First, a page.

THIRD PHASE STUDY: up | previous | next | last

    This phase of study was conducted by taking monthly samples for three months (October, November and December, 1996), at six locations and analysed for pH, DO, COD, BOD, TDS, conductivity, calcium hardness, magnesium hardness, alkalinity, chloride, sulphate, phosphate, sodium, boron, chlorophyll, TKN, and nitrate, nitrite and ammoniacal nitrogen. The samples were collected monthly again in 1997 from the centre of Ulsoor lake and analysed. Phosphate and nitrogen content was higher and chlorophyll content was unusually high. The minimum and maximum content of phosphate was 2.02 mg/L and 2.49 mg/L respectively, while nitrogen was 2.41mg/L and 3.7mg/L and chlorophyll 583 mg/m3 and 1026 mg/m3 (annexure II).

    FOURTH PHASE STUDY: up | previous | next | last

    This phase of study was conducted (on 20.2.97) for analysing the presence of heavy metals in the lake water. Water and sludge samples were collected at all the six locations and analysed for mercury, zinc, cadmium, chromium, lead and copper. The concentrations of zinc, cadmium, chromium, lead and copper were found to be very high in sludge samples. The concentration of heavy metals ranged from 130 mg/kg to 95300mg/kg (annexure III).

    FIFTH PHASE STUDY: up | previous | next | last

    This phase of study was conducted to prepare an inventory of sources of pollution in Ulsoor lake. There are three drains joining Ulsoor lake at different points, the first drain starting from the Madras Engineering Group (MEG) Centre (of the Army), a kilometre from the lake. The second drain starts from Jeevanahalli, around two kms from the lake. The third starts from Doddigunta and traverses through Kattariyamma garden, Godhandappa garden, Munivenkattappa garden, Muthamma garden and New Corporation colony. All these areas are slums, which are within a kilometre from the lake.

    The MEG Centre located near the lake has forty buffaloes, fifteen cows and three horses for milk procurement and other needs. Around 100 acres of grazing land is available for the cattle. The cattle-house wash is drained into the lake, which should be normally disposed off into the adjoining grassland, but is not done due to a broken pipe. There are two messes operating here, the Chokkalingam company mess and N.C.O. mess which daily cook around 70 kg and 35 kg of rice respectively. Water used in these messes for rinsing the rice and to wash the mess area is drained into the lake. The second drain from Jeevanahalli carries wastewater from residential areas and M/s. I.T.C. into the lake. During rainy season the storm water and sewage water flows into the Ulsoor lake. The third drain coming from Doddigunta and traversing through Kattariyamma garden, Godhandappa garden, Munivenkattappa garden, Muthamma garden and New Corporation colony, carry waste from around 2000 houses in the slums into the lake.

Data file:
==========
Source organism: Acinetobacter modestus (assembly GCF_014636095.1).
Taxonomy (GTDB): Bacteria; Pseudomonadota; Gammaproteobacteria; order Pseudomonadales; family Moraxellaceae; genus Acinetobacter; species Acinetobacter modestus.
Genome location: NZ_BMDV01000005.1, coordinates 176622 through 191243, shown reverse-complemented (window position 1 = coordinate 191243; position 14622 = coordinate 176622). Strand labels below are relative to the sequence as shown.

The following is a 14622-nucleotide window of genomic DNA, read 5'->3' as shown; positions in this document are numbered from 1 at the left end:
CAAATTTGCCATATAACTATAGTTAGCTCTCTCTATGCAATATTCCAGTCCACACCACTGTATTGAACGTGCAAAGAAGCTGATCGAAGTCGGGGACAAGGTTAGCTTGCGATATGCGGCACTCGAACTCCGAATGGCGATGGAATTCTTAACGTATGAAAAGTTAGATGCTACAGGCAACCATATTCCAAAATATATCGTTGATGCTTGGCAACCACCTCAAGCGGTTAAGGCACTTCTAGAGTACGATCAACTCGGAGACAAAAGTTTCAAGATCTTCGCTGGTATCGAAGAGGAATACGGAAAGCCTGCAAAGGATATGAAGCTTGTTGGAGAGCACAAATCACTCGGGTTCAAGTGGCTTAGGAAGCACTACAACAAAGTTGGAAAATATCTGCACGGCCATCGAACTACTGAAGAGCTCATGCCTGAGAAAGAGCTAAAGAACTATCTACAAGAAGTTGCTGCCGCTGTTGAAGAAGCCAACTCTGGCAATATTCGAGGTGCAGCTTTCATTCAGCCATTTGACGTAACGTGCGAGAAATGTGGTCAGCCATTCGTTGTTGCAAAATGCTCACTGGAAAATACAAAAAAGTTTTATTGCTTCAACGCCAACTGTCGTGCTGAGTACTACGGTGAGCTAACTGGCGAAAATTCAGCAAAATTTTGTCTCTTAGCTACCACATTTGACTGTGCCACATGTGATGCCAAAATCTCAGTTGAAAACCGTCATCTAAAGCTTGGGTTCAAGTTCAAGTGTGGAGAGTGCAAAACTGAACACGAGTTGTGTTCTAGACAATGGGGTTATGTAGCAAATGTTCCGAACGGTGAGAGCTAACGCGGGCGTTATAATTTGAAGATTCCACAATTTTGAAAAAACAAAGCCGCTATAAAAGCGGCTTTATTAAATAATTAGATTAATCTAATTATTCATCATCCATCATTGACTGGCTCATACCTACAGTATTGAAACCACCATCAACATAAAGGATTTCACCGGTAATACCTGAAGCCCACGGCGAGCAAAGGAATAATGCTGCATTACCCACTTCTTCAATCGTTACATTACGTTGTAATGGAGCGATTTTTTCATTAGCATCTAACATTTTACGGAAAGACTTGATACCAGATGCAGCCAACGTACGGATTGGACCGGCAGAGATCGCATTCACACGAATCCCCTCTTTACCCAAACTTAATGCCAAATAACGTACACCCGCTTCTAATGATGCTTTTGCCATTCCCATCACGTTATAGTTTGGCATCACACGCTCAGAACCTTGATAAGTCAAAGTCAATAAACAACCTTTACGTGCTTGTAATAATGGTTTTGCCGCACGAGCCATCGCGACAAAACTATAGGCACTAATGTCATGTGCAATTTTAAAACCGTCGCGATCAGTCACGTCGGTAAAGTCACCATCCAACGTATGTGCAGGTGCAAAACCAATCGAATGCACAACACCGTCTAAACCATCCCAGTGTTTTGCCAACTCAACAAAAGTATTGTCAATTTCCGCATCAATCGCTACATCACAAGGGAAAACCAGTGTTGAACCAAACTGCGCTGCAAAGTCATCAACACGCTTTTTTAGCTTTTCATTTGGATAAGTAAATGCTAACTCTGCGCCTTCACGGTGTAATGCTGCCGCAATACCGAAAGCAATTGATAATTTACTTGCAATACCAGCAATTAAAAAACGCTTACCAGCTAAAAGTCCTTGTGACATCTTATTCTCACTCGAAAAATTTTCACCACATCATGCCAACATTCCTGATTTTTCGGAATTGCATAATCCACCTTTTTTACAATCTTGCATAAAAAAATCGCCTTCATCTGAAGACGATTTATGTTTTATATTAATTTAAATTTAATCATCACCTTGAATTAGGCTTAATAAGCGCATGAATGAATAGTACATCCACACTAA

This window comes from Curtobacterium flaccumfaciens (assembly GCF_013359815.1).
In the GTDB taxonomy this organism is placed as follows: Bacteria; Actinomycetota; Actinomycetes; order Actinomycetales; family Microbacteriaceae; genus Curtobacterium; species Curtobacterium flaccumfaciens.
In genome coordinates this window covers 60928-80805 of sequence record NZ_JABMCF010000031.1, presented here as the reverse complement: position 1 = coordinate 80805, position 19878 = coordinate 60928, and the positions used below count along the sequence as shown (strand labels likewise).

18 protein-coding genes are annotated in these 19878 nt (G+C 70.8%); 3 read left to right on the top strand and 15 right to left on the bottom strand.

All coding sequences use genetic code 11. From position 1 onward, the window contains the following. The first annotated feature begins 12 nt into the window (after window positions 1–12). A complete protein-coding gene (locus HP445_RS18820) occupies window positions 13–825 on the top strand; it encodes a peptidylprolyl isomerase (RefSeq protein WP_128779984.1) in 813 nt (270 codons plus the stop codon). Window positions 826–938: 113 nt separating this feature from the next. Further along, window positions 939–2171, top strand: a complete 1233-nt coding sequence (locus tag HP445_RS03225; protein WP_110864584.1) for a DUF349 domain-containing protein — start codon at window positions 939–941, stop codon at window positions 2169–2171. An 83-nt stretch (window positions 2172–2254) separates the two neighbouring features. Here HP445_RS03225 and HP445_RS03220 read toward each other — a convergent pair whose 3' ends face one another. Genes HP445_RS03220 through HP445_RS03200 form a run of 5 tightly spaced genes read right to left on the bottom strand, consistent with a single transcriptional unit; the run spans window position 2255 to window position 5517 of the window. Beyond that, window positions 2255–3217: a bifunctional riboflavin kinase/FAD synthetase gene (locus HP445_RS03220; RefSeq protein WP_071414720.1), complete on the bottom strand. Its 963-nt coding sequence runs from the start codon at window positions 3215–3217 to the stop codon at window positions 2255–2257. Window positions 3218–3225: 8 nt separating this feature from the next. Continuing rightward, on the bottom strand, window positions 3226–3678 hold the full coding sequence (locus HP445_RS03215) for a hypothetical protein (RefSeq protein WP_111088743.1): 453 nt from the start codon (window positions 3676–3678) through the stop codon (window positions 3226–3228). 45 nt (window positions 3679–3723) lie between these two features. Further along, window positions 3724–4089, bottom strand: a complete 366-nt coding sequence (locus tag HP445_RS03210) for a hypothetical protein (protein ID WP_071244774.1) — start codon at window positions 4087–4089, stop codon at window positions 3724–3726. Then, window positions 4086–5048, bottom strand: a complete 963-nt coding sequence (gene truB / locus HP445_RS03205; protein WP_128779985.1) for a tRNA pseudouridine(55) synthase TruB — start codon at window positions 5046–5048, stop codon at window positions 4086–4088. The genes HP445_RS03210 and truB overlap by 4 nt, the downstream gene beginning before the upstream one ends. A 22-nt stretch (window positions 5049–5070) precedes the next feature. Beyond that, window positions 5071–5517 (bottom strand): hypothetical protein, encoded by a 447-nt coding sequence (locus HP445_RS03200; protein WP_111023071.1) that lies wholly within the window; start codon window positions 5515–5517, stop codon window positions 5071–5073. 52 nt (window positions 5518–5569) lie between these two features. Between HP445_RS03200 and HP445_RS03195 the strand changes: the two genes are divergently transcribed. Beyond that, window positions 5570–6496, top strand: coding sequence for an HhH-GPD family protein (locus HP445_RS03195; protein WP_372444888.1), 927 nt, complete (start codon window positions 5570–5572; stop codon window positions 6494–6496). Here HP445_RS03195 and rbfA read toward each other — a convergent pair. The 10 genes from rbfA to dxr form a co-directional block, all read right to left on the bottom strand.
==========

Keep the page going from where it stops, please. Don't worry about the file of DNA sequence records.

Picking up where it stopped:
MAJOR FINDINGS: up | previous | next | last

    The study shows the daytime DO to be very high. It varies between 0.2 and 4.5 mg/L. P/R ratio is less than one, indicating the entire lake to be saprobic. Third phase of the study shows phosphate, nitrogen and chlorophyll to be high causing eutrophication of the lake. Blue green algae - microcystis was observed to spread from surface to bottom of the lake. This algae is toxic and utilises DO in the night, while releasing oxygen during the day. Aquatic plants and fish are highly affected with only a few fish varieties remaining. The fourth phase of study shows the presence of high concentrations of zinc and the metal content in water samples was very high. In sludge samples, concentration of Zn, Cd, Cr, Pb and Cu content was very high. The depth of the sludge was observed to be about 5 feet.

    RECOMMENDATIONS: up | previous | next | last

    1. Desilting is required to remove contaminants.
    2. The lake should be surrounded by fence on all sides and encroachments should be strictly prohibited.
    3. Only storm water should be allowed into the lake (annexure Ib).
    4. Army cattle house wash, cowdung wash and army mess wash should be stopped. The army can install a gobar gas plant.
    5. Plastic bags should be avoided from draining into the lake.
    6. Sewage/manhole under railway bridge in Jeevanahalli should be closed.